Published November 30, 2015 in Episode 32
I’m at Bánh Mì Boys, a local eatery in Toronto, Canada. It’s late, I’m hungry, and my friend and I order some bánh mì with Sriracha sauce heaped on top.
Sriracha, in case you didn’t already know, is bottled chili sauce, instantly recognizable by its iconic green cap and rooster logo. I use it on everything, and probably on some foods I shouldn’t. For Halloween I dressed up as a bottle of Sriracha sauce. To say I love the stuff is probably an understatement. But I’m not alone. One of the staff explains why he likes too, even though it is a little different than what he remembers.
“I guess, ‘cause I’m from Thailand,” he says. “Sriracha is originally based in Thailand, the small city,” he explains, “But the [sauces] we have is very different from actual Sriracha sauce, like it’s not that spicy but you can put it on everything.”
Many people assume the sauce is an import from Asia. Who knew there was actually a town named Sriracha?
I talked to Griffin Hammond, director of the short documentary titled Sriracha, which covers the history and phenomenon of the rooster sauce.
“Yeah in the film we went to Thailand to kind of find out the story of the original,” he shares. “The sauce, I don’t know what it’s like in Việt Nam, but in Thailand it was much runnier, a lot sweeter, and different consistency and kind of seemed like it went with different things too—similar ingredients, of course.”
Hammond explains more of the backstory of the modern Sriracha, which starts with David Trần, and his voyage to the United States:
“He was in Việt Nam and he one of the many ethnically Chinese people that were sent out out of country, kinda pushed out of Việt Nam after the war, and he was asked to get on a boat, called the Huey Fong.” Huy Fong Foods, incidentally, is what David Trần would later name his company. Hammond recounts: “There were 3,300 refugees on this boat, and finally after a month of living on this boat, Hong Kong relented, let them stay there for a little bit, and the U.N. relocated all these people and I think a large number them landed in the US.”
David Trần, at the time without a dollar to his name, first arrived in Boston, but eventually made his way to Los Angeles.
Hammond continues: “And when he was there, he was looking for a job and couldn’t really find anything he liked, but saw that a lot of Vietnamese people that wanted—they were eating phở and they didn’t have any hot sauce, like that from back home, and he just saw a market there and thought, ‘I could make some hot sauce,’ and that’s how he started making Sriracha.”
The little business Trần created back in 1980 has now flourished and expanded. There's currently a large factory in Irwindale, east of Los Angeles, making the world’s supply of everyone’s favourite hot sauce. In fact, if you so wanted, you could go there and book a tour and check it out yourself.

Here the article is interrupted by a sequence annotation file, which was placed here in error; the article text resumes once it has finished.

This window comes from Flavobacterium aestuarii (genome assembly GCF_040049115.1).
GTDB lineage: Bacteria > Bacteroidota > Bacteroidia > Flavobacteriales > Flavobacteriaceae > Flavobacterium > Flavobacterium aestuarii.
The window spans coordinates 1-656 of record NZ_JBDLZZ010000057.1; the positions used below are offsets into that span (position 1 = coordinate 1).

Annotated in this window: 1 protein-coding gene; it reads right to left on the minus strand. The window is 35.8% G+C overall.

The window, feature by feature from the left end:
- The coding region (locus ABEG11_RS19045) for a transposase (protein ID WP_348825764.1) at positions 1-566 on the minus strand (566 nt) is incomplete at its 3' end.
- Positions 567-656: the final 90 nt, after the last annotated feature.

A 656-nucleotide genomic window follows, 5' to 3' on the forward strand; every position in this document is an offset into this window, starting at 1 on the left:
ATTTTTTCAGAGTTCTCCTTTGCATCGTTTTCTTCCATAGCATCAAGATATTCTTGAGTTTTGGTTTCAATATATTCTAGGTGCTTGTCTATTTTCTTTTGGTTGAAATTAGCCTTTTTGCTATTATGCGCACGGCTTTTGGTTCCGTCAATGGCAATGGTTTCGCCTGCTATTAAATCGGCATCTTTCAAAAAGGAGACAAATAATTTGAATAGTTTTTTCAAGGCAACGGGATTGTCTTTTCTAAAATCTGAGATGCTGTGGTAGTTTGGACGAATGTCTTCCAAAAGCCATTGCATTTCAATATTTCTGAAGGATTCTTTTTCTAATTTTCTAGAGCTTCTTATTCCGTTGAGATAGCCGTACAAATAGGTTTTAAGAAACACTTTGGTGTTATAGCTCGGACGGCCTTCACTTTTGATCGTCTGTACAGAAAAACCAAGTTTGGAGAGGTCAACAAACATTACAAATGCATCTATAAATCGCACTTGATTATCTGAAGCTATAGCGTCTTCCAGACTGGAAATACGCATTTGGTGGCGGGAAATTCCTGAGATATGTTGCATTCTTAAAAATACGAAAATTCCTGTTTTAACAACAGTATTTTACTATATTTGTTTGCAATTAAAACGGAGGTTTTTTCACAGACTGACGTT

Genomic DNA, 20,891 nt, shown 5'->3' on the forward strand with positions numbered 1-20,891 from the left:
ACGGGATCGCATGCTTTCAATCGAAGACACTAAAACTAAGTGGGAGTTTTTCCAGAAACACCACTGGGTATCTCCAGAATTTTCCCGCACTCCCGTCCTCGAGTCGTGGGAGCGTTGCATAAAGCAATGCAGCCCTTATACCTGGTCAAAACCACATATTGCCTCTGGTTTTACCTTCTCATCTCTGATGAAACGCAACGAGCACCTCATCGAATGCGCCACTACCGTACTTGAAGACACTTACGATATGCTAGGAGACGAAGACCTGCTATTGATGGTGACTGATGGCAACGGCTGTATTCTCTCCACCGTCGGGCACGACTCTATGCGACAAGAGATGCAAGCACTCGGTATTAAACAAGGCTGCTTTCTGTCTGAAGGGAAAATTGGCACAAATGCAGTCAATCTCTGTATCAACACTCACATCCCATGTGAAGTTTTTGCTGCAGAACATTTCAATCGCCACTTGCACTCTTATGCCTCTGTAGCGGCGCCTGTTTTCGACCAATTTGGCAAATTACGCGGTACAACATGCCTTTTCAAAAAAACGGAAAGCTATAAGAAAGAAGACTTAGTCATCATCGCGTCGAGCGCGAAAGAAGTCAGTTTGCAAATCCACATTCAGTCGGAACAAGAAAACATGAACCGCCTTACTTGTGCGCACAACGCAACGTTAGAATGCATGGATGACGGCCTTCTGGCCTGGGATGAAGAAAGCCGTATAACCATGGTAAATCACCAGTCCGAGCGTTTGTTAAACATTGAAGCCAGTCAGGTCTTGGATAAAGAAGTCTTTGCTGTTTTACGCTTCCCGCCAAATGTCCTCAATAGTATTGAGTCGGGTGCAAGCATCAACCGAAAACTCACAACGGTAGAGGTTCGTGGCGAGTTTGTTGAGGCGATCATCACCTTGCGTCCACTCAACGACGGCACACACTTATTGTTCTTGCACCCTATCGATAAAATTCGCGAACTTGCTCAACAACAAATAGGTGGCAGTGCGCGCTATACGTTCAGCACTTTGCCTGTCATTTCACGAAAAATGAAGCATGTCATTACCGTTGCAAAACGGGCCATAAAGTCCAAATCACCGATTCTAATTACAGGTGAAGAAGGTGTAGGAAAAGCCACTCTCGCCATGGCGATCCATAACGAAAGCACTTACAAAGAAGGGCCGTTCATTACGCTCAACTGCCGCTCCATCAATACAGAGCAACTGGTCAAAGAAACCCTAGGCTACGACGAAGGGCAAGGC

Sriracha’s origin is getting harder to keep straight. Let's recap: We have a Chinese-Vietnamese refugee who only started selling the sauce when he came to the United States. The sauce itself is inspired by Thailand’s Sriracha sauce, but it’s not the same taste, not exactly.
So maybe… Sriracha is kind of a toss up between all the cultures? A true fusion food?
It’s an intriguing thought, and it makes sense at a global level, especially since ideas and foods travel across borders. And the neat thing about globalization is this—even though David Trần never sold Sriracha in Việt Nam, it is rapidly becoming a favourite back across the pond anyway.
Victor Nguyễn, who does business in Asia, explains, “So I go back to Việt Nam—I go to Asia maybe like once or twice a year on my schedule, and in the last few years, I’ve noticed that, whenever I post a message on Facebook or maybe like email my friends asking them if they want anything from California, or from L.A., the number one answer is Sriracha sauce. This past trip, where I went in September, my entire check-in luggage was all Sriracha sauce. It was all literally, I think, I had about 15 bottles in my luggage.” He laughs.
15 bottles is definitely no joke. In the end, this mashup of cultures makes Sriracha a truly global sauce with a big heap of Vietnamese love. And what’s better than that?
But anyway, where were we? Ah that’s right, I was enjoying my bánh mì. With Sriracha, of course. But in that case, I might as well ask the burning question: “What’s your favourite thing to put Sriracha on?”
My server responds: “Oh...pizzas, probably.”
Hey, that sounds pretty good. But I think it’s time to stop hassling the staff now. The place is picking up their dinner crowd.